It’s funny that the Teenage Mutant Ninja Turtles, known as much for their comedic traits as their fighting prowess, started out as parodies of serious 1980’s material like Frank Miller’s graphic novel Ronin or the Daredevil comics of the time. Yet, it somehow seems more appropriate that from 2015 to 2016, a comic book miniseries ran that saw them team-up woith another dark, ninja-like character…Batman. Juxtaposition these two brands against each other and you have a recipe for intrigue. Something that the direct-to-video adaptation released this year, Batman vs. Teenage Mutant Ninja Turtles, manages to mostly do by finding connections between these two worlds.
Shredder and the Foot clan have come to Gotham City, breaking into various large corporations and stealing various items for a plan that no one is excited for. Naturally, the heroes in a half shell show up in hopes of stopping them. And in the process, they come to face-to-face with Batman (Voiced by Troy Baker) along with Robin and Batgirl. At first, they conceive each other as enemies (One looks like a bat, the other is a bunch of mutated reptiles…fair assumption honestly), believing the other is working with Shredder.
As that breaks down, and even before, the film does a good job of contrasting the light-hearted turtles with the self-serious caped crusader. Jokes are thrown around, objectives and principles butt heads, and all the while the two forces of good realize why they are on the same side. Whether it’s the ninja background of both (Batman did train with the League of Assassins, remember?) or their desire to stop dark forces, screenwriter Marly Halpern-Graser makes sure to let both franchises clash while progressing the plot forward. The plot is without a doubt simple, perhaps lazy at times though as it essentially just takes two very well-known aspects of both brands and literally mixes them together.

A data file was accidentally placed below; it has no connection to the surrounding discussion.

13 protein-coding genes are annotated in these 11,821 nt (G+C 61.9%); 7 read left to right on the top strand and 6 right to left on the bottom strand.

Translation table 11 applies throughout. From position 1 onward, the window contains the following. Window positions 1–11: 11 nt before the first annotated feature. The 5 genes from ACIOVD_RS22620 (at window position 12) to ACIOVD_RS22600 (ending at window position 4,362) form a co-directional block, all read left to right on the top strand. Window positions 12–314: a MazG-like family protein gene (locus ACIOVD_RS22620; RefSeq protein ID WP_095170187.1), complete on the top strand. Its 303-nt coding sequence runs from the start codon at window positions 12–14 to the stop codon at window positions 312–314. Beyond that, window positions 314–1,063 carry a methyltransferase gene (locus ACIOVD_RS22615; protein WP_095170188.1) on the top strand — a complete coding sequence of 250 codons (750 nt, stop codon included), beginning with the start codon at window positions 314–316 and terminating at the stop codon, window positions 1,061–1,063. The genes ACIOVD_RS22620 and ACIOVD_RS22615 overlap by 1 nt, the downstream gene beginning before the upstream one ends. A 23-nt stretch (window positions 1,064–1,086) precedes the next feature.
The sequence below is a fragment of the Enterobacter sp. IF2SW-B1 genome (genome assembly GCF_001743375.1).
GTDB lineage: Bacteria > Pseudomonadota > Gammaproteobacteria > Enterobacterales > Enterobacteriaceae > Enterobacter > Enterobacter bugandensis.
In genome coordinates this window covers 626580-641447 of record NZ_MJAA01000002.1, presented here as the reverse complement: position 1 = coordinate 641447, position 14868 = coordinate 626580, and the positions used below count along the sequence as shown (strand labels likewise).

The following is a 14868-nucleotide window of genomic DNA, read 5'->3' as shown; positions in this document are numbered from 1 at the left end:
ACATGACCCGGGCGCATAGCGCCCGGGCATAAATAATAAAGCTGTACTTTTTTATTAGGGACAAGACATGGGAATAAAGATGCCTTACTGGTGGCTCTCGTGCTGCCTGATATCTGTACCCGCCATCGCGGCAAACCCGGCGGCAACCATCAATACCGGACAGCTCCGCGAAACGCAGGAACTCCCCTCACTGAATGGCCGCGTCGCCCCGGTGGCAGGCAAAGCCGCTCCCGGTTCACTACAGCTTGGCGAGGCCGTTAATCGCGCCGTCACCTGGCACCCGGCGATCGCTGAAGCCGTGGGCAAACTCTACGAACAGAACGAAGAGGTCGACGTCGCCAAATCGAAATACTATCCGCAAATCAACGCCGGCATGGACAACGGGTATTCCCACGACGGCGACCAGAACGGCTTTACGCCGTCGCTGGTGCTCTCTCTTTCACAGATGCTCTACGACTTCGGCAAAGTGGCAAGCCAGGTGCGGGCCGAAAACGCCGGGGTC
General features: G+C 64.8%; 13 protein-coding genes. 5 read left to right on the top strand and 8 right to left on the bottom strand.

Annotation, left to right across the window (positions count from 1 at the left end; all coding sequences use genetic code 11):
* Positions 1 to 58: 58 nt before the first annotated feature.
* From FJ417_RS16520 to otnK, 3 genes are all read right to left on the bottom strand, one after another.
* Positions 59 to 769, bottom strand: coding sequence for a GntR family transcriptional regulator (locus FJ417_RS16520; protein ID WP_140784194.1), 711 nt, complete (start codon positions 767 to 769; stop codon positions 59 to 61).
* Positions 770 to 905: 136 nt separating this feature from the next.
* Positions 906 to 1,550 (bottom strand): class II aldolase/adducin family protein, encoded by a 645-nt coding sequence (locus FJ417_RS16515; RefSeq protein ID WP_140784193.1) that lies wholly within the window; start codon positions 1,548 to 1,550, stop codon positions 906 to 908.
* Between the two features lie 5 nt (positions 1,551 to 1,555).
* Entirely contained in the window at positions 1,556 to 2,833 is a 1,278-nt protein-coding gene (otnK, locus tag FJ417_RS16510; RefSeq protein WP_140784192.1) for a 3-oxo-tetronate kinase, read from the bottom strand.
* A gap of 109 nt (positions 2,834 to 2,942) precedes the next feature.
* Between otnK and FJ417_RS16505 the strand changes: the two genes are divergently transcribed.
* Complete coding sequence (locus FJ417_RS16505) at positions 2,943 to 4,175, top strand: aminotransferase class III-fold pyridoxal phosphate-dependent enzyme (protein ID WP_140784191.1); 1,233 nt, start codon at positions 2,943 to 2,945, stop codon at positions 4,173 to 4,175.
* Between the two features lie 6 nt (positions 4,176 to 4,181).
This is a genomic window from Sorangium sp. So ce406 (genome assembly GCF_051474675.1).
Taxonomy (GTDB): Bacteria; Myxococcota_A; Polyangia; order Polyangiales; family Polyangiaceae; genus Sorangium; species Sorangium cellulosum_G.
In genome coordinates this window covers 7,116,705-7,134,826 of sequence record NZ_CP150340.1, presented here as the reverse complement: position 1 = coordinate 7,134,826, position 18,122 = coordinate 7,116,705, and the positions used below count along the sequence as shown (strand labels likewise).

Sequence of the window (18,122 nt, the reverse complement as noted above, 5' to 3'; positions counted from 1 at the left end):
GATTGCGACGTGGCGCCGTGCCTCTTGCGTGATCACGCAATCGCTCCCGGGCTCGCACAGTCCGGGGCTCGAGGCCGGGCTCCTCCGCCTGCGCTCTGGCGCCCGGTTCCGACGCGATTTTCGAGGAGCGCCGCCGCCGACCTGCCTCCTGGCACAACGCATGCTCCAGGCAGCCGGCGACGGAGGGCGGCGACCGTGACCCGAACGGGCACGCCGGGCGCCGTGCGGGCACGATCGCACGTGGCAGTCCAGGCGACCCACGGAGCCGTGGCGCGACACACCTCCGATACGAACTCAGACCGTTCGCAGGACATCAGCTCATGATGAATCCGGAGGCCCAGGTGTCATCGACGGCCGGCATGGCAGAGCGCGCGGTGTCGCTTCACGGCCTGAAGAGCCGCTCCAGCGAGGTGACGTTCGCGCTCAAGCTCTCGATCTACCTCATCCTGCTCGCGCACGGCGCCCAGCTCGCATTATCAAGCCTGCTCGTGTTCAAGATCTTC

It’s the well-done voice work and character depth that saves the film’s ironic light plot (Get it…DARK Knight…okay then). Baker, who always seems to stand in for Batman when Kevin Conroy is unavailable, offers a slightly less brooding take the character, thus allowing him to better mix with the more colorful personalities of Raphael, Leonardo, Michelangelo, and Donatello (Voiced by Darren Criss, Eric Bauza, Kyle Mooney, and Baron Vaughn, respectively). Batman faces his usual issue of trusting people while the Turtles, brothers mind you, are all for a team-up. The conclusion for such a light-hearted story is inevitable as pizza is exchanged and quips thrown. The animation also helps, in many ways letting the color help project the personalities.
Despite the film’s lazy story, what is given here is admirably guided by director Jake Castorena who never loses sight of any of the components he’s put in place. Pacing is kept well, the dialogue and exposition never overstays it’s welcome, and you overall get a brisk and pleasant film to wash, with little pressure of feeling you are watching the be-all, end-all of comic book film adaptations. Not a bad hour and a half to spend I’d say. And yes, make sure you order pizza while you watch it.
- Voice work.
- Character dynamics.
- Story is very lazy in how it melds the two franchises together, saved by the character work that keeps it interesting when the story can’t.